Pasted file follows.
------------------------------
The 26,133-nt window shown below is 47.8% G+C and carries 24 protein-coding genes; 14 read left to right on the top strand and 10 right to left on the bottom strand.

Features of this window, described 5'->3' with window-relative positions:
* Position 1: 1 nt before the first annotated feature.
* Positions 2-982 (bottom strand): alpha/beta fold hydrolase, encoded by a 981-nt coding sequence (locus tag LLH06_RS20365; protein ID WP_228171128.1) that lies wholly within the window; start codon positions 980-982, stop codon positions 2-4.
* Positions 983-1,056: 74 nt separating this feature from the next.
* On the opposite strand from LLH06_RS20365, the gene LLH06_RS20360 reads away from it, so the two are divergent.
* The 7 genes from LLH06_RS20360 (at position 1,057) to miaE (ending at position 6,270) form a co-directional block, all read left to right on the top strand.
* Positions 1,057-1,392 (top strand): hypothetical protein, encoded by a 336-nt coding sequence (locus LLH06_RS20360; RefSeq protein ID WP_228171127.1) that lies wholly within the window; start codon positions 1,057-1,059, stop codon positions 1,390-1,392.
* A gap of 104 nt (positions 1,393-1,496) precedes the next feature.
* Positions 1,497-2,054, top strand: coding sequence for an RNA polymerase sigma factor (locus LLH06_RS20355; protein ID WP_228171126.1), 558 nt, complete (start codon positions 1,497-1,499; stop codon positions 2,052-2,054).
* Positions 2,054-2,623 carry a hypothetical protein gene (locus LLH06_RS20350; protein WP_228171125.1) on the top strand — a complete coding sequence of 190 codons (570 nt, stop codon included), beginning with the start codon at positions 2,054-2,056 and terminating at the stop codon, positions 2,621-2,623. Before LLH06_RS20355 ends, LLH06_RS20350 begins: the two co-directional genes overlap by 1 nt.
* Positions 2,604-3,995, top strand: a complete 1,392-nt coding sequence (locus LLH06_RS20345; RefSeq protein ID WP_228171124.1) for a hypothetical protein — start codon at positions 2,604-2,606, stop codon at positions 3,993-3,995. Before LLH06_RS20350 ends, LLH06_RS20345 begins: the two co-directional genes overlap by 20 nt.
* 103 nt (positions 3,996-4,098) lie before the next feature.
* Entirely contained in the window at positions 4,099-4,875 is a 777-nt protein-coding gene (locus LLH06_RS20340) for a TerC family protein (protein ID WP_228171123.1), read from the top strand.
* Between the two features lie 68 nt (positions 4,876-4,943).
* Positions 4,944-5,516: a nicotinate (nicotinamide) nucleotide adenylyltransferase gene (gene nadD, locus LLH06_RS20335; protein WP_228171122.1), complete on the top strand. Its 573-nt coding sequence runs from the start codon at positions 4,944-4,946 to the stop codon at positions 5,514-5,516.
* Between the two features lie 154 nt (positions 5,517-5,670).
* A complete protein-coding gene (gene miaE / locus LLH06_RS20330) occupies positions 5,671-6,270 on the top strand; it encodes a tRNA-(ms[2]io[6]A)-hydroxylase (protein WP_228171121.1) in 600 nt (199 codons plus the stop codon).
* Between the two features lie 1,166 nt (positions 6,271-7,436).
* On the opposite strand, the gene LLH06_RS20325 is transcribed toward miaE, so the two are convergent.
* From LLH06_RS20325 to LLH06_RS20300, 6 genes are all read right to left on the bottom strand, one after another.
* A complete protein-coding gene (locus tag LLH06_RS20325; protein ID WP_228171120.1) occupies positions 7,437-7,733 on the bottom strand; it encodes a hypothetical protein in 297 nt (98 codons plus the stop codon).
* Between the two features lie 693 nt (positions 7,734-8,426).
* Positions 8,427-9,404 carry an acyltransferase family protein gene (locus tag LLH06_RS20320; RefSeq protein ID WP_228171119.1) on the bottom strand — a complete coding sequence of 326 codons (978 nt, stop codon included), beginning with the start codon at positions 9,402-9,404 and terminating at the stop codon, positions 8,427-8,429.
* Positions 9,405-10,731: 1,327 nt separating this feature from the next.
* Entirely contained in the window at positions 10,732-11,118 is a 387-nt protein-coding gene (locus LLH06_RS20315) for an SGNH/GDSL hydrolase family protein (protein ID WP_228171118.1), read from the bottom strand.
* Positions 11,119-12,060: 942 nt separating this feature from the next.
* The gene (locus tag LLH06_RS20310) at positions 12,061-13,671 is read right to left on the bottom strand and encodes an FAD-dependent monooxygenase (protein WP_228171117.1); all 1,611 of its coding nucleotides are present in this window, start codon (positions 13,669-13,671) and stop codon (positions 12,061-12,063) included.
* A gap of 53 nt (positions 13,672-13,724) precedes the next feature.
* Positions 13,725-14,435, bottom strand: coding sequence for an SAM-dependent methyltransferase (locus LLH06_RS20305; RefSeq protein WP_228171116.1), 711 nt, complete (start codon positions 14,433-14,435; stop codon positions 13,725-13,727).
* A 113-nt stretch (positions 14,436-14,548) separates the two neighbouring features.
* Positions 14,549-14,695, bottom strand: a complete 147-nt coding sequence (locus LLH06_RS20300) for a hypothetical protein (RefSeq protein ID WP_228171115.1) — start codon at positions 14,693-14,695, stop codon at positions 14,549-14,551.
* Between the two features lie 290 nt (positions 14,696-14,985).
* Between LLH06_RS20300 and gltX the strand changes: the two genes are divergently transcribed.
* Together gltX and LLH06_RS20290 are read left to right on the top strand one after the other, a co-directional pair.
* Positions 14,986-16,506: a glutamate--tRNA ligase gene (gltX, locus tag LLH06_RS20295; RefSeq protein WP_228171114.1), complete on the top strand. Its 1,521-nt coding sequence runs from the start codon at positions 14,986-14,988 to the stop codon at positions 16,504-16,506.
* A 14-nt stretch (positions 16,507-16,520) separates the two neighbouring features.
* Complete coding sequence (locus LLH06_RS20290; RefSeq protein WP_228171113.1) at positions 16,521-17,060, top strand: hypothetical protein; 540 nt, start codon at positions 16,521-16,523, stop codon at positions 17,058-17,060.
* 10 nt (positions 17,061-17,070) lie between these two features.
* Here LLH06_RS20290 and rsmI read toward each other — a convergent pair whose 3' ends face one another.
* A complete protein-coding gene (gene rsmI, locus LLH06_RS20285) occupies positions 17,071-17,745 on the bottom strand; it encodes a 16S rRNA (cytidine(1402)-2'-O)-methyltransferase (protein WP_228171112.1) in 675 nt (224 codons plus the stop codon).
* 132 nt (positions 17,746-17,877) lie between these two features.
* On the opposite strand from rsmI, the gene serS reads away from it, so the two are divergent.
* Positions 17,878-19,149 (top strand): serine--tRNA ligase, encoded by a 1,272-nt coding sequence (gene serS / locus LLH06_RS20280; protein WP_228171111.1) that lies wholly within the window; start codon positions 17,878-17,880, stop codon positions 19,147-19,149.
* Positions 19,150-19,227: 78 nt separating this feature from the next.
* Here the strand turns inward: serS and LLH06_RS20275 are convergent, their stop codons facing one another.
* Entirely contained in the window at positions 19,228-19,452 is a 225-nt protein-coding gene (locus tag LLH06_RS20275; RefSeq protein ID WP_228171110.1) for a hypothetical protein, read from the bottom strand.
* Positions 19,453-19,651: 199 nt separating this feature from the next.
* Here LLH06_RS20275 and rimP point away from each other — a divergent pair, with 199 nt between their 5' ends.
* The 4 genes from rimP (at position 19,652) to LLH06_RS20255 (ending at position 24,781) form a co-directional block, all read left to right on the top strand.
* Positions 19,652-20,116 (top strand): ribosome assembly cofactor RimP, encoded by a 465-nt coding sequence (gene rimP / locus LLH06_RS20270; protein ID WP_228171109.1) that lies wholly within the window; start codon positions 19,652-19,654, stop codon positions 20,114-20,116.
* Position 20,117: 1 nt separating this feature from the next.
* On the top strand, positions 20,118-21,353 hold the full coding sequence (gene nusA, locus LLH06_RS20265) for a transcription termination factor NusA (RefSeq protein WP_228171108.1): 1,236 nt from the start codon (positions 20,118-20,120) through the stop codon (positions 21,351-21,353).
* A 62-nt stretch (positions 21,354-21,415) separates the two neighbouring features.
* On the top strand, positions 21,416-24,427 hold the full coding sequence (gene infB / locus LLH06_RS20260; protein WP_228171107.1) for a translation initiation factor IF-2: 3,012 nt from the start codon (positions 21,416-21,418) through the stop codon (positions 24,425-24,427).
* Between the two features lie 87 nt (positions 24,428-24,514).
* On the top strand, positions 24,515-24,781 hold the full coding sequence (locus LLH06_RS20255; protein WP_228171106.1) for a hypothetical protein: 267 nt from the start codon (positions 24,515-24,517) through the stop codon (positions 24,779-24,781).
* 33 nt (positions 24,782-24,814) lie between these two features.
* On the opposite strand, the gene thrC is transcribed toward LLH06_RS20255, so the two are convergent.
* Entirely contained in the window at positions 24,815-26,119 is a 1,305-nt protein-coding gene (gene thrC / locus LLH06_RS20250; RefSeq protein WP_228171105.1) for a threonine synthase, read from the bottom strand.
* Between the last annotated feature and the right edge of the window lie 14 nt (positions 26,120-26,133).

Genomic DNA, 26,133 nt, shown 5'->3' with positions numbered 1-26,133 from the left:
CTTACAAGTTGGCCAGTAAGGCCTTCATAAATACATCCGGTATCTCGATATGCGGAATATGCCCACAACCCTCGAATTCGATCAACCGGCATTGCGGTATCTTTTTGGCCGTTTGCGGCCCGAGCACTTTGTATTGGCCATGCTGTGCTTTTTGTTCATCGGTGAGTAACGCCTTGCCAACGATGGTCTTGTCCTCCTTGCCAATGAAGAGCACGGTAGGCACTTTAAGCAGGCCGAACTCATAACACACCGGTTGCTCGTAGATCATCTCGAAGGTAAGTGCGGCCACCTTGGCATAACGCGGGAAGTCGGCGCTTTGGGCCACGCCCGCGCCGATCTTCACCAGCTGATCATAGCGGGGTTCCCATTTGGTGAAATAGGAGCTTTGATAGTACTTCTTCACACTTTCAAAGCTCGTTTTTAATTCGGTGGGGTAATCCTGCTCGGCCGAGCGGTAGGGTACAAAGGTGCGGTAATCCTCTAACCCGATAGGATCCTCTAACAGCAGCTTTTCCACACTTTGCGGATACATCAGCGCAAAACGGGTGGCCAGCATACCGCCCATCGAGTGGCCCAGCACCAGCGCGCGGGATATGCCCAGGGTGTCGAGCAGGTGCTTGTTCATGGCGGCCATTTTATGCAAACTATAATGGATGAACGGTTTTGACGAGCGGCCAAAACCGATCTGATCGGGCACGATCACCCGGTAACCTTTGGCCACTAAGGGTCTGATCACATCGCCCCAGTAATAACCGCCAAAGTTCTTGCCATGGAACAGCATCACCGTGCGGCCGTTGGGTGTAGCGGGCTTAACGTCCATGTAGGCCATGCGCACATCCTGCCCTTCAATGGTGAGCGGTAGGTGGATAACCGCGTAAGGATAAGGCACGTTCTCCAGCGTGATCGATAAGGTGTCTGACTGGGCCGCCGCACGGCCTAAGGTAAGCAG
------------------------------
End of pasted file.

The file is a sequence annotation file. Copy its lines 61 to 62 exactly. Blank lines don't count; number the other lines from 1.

* Between the last annotated feature and the right edge of the window lie 14 nt (positions 26,120-26,133).

Genomic DNA, 26,133 nt, shown 5'->3' with positions numbered 1-26,133 from the left: